The Dells were inducted by filmmaker/comedian Robert Townshend, who based his 1991 film The Five Heartbeats on the group. "Fifty years," marveled Dells member Charles Barksdale. "It seems like fifty years too!" Barksdale also spoke out for future Rock Hall inclusion of some Dells disciples like the O'Jays and the Manhattans.

Kid Rock showered fellow Detroit rocker Bob Seger with a speech of superlatives that put some fire behind Seger's soft-spoken manner, calling him "the most underrated singer-songwriter of our time . . . He taught me to be proud of where you come from. He had the voice of the working man and was living proof of the American Dream." Seger best spoke for himself by singing. Despite being under the weather, he offered impassioned takes on "Turn the Page" and "Old Time Rock and Roll" with his long-running Silver Bullet Band.

The evening's subtlety ended when Keith Richards' brought out ZZ Top, the thirty-five-year-old Texas boogie band that offered up "La Grange" and "Tush," following AC/DC's lead from last year in reminding all in attendance that sex, cars and sex will always be rock & roll staples.

The evening's final inductee was the late George Harrison, a man famous for being quiet but also capable of being heard, be it through his massive three-record debut, 1970's All Things Must Pass, or his charity work organizing 1971's Concert for Bangladesh. "He really filled a room," Tom Petty said of Harrison. "He led by example. Years before Live Aid, George invented the idea of rock & roll giving back to the people."

Harrison's widow Olivia and son Dhani accepted for him, the latter admitting that years ago he accidentally broke the Rock Hall statuette Harrison received for being a member of the Beatles. "To everyone who's ever liked his music," Dhani said, "good on you. Cheers." Dhani then joined Harrison's fellow Traveling Wilburys Petty and Lynne in a performance of "Handle With Care."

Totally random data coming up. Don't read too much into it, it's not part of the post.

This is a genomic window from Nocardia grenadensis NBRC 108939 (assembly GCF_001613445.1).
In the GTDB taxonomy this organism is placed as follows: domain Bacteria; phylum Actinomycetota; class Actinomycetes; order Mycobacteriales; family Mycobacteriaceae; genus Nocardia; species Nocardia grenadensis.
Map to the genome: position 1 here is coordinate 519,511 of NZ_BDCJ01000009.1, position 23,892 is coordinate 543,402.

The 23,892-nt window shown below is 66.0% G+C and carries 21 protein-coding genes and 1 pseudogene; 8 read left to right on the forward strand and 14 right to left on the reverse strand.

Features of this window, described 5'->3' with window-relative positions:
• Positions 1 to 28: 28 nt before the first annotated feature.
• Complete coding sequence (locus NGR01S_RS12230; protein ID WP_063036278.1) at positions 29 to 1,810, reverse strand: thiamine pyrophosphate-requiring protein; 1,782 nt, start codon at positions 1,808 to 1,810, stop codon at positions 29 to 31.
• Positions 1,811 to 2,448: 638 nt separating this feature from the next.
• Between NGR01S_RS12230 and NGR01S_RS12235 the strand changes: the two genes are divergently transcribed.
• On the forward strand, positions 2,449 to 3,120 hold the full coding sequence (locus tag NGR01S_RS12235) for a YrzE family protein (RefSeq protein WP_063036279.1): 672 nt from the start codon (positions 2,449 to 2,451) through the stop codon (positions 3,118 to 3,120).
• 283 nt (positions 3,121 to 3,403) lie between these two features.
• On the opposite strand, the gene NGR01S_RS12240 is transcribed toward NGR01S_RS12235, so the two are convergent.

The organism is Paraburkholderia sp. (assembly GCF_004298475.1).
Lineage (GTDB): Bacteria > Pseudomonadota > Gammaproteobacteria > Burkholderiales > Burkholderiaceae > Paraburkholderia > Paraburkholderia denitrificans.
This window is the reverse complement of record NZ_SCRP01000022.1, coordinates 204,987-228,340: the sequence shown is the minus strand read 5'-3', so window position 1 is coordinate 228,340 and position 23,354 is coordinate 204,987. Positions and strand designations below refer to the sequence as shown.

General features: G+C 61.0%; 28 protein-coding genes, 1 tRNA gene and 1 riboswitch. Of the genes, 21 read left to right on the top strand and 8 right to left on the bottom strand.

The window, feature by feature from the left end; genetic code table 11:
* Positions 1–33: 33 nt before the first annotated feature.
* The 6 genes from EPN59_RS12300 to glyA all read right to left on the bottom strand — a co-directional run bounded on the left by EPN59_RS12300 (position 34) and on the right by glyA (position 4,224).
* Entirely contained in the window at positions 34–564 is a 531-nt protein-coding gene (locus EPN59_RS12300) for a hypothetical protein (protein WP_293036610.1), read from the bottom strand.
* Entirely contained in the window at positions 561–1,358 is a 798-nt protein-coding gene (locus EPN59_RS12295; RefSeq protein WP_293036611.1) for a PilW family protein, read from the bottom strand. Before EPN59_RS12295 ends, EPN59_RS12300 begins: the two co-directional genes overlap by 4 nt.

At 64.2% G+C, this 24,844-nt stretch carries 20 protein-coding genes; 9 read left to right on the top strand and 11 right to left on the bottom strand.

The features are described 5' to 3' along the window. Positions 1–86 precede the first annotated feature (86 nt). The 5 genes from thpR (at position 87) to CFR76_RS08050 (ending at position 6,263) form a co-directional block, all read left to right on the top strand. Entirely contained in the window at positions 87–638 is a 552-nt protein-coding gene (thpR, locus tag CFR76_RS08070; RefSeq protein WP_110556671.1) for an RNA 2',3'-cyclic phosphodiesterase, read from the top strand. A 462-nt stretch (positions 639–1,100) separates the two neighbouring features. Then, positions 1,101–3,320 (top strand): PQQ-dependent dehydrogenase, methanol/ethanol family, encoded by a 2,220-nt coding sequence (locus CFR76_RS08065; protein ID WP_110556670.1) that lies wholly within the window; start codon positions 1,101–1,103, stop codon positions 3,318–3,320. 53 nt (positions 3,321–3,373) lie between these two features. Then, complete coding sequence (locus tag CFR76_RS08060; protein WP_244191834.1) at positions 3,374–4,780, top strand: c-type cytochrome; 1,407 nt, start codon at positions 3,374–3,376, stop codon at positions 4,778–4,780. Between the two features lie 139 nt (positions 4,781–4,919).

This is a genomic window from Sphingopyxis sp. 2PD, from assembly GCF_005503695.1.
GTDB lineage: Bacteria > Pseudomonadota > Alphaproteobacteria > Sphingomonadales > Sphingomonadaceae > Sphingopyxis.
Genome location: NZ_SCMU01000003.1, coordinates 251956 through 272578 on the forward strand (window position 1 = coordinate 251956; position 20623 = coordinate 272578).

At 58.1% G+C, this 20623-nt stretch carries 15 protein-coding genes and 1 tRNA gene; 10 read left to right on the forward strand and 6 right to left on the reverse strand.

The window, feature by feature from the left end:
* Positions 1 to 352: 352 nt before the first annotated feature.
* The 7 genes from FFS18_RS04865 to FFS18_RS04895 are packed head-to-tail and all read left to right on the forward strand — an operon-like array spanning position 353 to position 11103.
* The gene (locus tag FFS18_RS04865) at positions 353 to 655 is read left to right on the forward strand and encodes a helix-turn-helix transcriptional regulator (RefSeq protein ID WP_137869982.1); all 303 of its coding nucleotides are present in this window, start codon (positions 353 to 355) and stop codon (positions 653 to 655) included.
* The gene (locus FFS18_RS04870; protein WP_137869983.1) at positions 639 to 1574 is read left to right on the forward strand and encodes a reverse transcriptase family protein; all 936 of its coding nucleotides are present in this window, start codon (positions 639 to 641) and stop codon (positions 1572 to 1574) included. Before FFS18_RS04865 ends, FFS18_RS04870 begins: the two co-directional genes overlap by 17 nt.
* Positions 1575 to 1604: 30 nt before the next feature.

Rather than dust off a Fifties gem for a verse-swapping all-star finale, the evening's performers made their last stand with the Beatles' "While My Guitar Gently Weeps," among Harrison's flashier songs. Winwood played keys, Petty took lead vocals and Prince brought the night to a close with an electrifying guitar solo.

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Song Stories

“Whoomp! (There It Is)”

Tag Team | 1993

Cecil Glenn — a.k.a., "D.C." — was a cook at Magic City, a nude dance club in Atlanta, when he first heard women shout "Whoomp — there it is!" Inspired by the party chant, he and partner Steve "Roll'n" Gibson wrote a song around it. Undaunted by label rejections, they borrowed $2,500 from Glenn's parents and pressed 800 singles, which quickly sold out in the Atlanta area. A record deal came soon after. Glenn said the song was meant for positive partying. "If you're going to say 'Whoomp there it is,' and you're doing something negative, we'd rather it not have come out of your mouth."